the  

start  

of  

the  

EGW  

process,  

a  

water-cooled  

copper  

backing  

bar  

is  

inserted  

behind  

the  

V-prepped  

weld  

joint  

and  

wedged  

into  

tight  

contact  

along  

the  

seam.  

A  

welding

head  

surrounded  

by  

a  

copper  

shoe  

is  

mounted  

in  

a  

carriage  

in  

front  

of  

the  

joint.  

Typically  

using  

a  

Lincoln  

DC  

600  

welding  

power  

source  

and  

a  

2,4  

mm  

Lincoln  

Electric

self-shielded NR431welding wire, an arc is struck and molten metal from the wire is poured into the gap between the two copper backing bars.

“The  

travel  

speed  

of  

the  

welding  

head  

and  

floating  

copper  

shoe  

is  

governed  

by  

the  

stick-out  

of  

the  

consumable  

wire,  

which  

melts  

into  

the  

weld  

puddle.  

The  

result  

is  

that

the  

shoe  

travels  

up  

at  

same  

speed  

as  

the  

joint  

is  

being  

filled,”  

explains  

Masuret.  

“With  

this  

process,  

excluding  

the  

tie-ins,  

a  

2,4  

m  

vertical  

seam  

can  

be  

completed  

in

around  

20  

minutes  

at  

deposition  

rates  

of  

up  

to  

27  

kg/h,”  

he  

says,  

adding  

that  

welding  

is  

generally  

done  

from  

the  

inside  

of  

the  

tank  

with  

the  

entire  

welding  

system

hanging off the top of the plate section. The welder stands on a floating table inside the unit and raises himself upwards as welding progresses.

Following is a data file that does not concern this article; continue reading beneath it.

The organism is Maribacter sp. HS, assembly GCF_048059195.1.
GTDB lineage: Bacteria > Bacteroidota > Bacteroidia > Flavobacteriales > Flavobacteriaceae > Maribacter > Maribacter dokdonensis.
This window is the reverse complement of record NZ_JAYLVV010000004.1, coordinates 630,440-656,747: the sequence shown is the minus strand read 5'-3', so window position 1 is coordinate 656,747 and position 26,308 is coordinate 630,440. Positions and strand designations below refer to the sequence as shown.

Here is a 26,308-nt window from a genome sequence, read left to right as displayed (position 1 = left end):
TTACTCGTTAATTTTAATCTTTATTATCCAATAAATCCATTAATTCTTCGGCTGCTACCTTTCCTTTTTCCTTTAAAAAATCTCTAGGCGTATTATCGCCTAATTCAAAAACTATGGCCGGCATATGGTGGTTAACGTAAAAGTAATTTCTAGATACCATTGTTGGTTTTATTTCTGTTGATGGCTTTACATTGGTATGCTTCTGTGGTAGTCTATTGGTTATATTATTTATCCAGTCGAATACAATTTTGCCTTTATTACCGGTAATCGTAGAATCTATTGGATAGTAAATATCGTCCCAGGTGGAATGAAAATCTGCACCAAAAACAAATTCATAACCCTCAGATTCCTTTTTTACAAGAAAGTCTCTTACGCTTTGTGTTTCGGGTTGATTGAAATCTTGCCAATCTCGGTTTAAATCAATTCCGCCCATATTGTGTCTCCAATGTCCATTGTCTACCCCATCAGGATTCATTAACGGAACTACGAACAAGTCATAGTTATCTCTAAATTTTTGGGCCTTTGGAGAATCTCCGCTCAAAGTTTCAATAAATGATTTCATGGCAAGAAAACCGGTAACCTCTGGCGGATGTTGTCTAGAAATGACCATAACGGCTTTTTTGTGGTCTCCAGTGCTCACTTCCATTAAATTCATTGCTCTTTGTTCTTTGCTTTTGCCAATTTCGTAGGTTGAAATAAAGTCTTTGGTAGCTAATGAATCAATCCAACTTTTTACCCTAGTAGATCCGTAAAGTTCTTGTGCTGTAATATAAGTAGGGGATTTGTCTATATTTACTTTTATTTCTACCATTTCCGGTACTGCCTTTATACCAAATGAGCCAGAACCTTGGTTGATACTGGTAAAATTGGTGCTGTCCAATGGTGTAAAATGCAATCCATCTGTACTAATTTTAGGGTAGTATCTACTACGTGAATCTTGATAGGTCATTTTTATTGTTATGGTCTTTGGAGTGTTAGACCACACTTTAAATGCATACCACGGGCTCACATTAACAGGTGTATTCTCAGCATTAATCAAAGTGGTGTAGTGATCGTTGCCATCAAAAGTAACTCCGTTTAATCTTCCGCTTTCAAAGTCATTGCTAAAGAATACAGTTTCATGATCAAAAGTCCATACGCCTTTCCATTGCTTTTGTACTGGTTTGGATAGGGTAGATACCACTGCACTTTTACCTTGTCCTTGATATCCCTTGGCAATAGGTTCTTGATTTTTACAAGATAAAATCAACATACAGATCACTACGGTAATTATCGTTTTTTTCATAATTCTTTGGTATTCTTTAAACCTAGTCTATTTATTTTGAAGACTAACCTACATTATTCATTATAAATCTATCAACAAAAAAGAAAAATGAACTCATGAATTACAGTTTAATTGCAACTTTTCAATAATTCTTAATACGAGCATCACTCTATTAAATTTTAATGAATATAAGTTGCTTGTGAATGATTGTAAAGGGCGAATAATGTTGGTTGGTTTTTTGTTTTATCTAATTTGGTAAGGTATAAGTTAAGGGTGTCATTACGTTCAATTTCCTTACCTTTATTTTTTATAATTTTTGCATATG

“On  

a  

site  

in  

Durban,  

a  

welder  

and  

one  

helper  

were  

able  

to  

complete  

11  

vertical  

seams  

per  

day  

using  

this  

system,  

while  

previously,  

it  

took  

two  

days  

for  

a  

single  

vertical

seam. That amounts to a 22-fold improvement in productivity,” he calculates.

calculates.  

Once  

two  

rings  

of  

plate  

sections  

are  

installed  

and  

the  

vertical  

seams  

completed,  

the  

process  

to  

complete  

a  

circumferential  

seam  

begins.  

The  

basic  

process  

is

the  

same  

for  

both  

floor-up  

and  

roof  

down  

designs.  

An  

AGW  

unit  

is  

first  

suspended  

from  

the  

top  

edge  

of  

the  

shell,  

usually  

from  

the  

inside  

of  

the  

tank  

being  

constructed.

Straddling the shell plates, the system rides on adjustable flange wheels and travels at a controllable speed around the girth seam of the tank.

The  

seam  

is  

filled  

using  

the  

single  

or  

twin-arc  

SAW  

process.  

“All  

Time  

recommends  

using  

tried  

and  

tested  

Lincoln  

SAW  

equipment  

and  

consumables,  

and  

Lincoln’s

submerged arc power sources,” says Masuret, adding that all welding is completed to the API 650 welding code. Key feature of the AGW system include: